Built for all experience levels, the app helps you identify and keep track of the birds around you while you listen to hours of audio clips of songs and calls. You can share photos of your finds and even join a local birding group.

Tom Moeller, treasure and webmaster of Three Rivers Birding Club, also recommends iBird Pro and The Warbler Guide. If you’re low-tech, pick up a copy of “The Sibley Field Guide to Birds of Eastern North America.” The basic gear you need to get started is a pair of binoculars (but do not share).

There are several good areas for birding in Pittsburgh, but make sure you don’t flock to crowded spaces. Birders should be mindful that facilities in most parks are closed, so no bathrooms are available. Garbage cans are at capacity, so take any trash you generate with you.

“In the city, Frick and Schenley Parks are very productive for woodland birds, and waterfowl can be found at Duck Hollow on the Monongahela,” Moeller says. “Of course, one can actually visit the Hays Bald Eagle nest area along the Three Rivers Heritage Trail. West of the city is Wingfield Pines Conservation Area in Upper St. Clair, east would be Boyce Park in Monroeville and Plum or Audubon’s Beechwood Farms on Dorseyville Road, and north would, naturally, be North Park, which has a Bald Eagle’s nest of its own.”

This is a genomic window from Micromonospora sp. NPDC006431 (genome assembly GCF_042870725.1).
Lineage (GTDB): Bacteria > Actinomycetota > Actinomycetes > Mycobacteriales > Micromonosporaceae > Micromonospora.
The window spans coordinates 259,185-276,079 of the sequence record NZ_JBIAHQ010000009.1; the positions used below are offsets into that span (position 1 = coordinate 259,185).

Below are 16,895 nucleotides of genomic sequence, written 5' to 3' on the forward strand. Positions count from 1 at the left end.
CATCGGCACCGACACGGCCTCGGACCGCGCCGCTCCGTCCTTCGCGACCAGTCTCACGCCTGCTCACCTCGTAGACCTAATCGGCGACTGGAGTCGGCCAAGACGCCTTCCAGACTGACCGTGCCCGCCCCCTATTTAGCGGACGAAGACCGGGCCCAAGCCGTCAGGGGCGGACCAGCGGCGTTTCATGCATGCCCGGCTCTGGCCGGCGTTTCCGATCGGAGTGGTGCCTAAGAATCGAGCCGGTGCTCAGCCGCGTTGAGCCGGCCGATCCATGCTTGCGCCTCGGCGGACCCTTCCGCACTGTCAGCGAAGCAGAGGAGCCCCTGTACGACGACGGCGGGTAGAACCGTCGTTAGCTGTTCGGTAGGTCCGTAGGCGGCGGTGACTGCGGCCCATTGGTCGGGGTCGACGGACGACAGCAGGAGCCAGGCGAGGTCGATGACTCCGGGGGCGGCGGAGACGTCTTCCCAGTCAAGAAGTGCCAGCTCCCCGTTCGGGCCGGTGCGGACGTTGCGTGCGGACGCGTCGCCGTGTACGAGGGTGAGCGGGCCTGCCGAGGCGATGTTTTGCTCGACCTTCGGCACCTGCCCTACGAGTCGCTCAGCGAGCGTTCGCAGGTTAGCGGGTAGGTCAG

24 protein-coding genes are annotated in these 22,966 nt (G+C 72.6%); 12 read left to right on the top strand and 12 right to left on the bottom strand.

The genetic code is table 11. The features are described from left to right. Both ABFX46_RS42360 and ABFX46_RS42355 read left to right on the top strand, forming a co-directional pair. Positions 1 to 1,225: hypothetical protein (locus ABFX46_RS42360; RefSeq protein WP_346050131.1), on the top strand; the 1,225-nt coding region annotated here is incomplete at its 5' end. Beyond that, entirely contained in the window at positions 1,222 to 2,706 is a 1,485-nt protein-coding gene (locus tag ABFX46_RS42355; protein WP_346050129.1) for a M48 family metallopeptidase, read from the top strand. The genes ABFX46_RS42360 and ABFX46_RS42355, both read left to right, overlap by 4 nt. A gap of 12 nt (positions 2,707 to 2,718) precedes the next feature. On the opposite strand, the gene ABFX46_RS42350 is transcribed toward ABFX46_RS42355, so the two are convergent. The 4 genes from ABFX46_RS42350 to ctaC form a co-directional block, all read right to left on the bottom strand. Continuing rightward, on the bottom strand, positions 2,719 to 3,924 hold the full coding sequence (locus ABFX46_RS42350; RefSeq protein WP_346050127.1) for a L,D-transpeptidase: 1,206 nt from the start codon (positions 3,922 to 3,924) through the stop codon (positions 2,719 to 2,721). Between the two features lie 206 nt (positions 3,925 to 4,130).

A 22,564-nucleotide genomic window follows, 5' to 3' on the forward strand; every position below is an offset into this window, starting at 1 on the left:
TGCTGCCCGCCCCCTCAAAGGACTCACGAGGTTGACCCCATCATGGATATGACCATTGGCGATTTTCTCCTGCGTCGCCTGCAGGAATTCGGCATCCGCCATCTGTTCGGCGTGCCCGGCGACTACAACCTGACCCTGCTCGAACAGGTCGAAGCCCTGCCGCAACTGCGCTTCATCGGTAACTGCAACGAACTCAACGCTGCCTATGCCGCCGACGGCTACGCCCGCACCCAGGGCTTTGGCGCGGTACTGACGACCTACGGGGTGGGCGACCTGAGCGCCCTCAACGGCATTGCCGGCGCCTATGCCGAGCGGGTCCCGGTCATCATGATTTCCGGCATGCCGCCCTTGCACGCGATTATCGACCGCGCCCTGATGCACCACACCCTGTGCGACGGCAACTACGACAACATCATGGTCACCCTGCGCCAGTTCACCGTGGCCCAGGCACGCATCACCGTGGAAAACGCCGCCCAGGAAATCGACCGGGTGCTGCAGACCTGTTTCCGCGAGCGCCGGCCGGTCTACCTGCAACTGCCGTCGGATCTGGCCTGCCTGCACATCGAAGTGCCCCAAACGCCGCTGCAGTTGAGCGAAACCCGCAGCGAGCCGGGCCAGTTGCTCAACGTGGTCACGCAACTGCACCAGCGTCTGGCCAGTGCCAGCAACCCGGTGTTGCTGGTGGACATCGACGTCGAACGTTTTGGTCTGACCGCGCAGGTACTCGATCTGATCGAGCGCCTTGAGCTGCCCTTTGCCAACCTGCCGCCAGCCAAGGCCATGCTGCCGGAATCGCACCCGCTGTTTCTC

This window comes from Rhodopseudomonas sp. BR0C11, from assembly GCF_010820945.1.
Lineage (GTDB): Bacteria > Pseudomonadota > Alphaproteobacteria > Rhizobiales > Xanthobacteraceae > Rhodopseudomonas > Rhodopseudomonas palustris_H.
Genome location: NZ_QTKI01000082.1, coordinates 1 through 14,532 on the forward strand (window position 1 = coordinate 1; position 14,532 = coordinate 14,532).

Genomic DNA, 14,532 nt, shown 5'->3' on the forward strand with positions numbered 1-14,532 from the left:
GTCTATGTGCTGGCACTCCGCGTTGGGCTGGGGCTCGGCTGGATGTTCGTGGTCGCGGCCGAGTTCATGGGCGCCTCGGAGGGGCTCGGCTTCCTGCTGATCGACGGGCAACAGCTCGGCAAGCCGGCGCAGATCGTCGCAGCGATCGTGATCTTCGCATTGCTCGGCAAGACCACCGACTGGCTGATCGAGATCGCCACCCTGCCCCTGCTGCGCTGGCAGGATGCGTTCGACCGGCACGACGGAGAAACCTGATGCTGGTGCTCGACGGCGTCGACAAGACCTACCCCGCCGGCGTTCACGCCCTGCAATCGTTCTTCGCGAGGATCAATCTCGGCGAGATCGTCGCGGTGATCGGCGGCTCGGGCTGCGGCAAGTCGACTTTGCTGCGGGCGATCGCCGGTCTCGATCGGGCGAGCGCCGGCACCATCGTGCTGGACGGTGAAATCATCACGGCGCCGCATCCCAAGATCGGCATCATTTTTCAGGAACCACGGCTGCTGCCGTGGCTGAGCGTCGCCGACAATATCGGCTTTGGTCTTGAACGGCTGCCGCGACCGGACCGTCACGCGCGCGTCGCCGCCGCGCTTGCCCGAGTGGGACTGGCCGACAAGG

Outdoor art

Jane Conaway, of Ross Township, walks across a balance beam during a bear hunt through McKnight Village.

The kids of Avonworth Heights are taking their creativity to the streets … and sidewalks. The budding artists are using asphalt as a canvas for their chalk art. In addition to drawing temporary masterpieces, they’re leaving inspirational messages to each other.

In Mt. Lebanon adults are getting in the act, too, with everything from inspiring messages about nature to exercise prompts like “Do 10 jumping jacks.”

Bear hunts and fitness stops 

Barely holding it together indoors? Folks throughout Pittsburgh are putting teddy bears in their windows so families can emerge from hibernation for a neighborhood bear hunt.

In McKnight Village in Ross Township, resident and elementary school teacher Kristen Gettens set up activities, such as hula hoops, a balance beam and sidewalk chalk, that kids could do along the way.

Photo by Beth Evans.

Ride bikes!

According to Gov. Tom Wolf’s administration, bicycle repair is a life-sustaining business. Although they aren’t selling rides, some local bike shops are open to give your old two-wheeler a tune-up. Bike Pgh has a list of proprietors that can keep you rolling through this pandemic.

Venture Outdoors

Venture Outdoors, a local nonprofit organization dedicated to Mother Nature, has plenty of ideas to get you up off the couch. Whether it’s a simple stroll, a geocaching adventure or activities that bring the great outdoors inside, you’ll discover a new appreciation for your surroundings.

Go fly a kite!

The Frick Pittsburgh offers a step-by-step guide to constructing your own kite. Get creative with your flying device, then grab your windbreaker and go outside to watch your art take flight.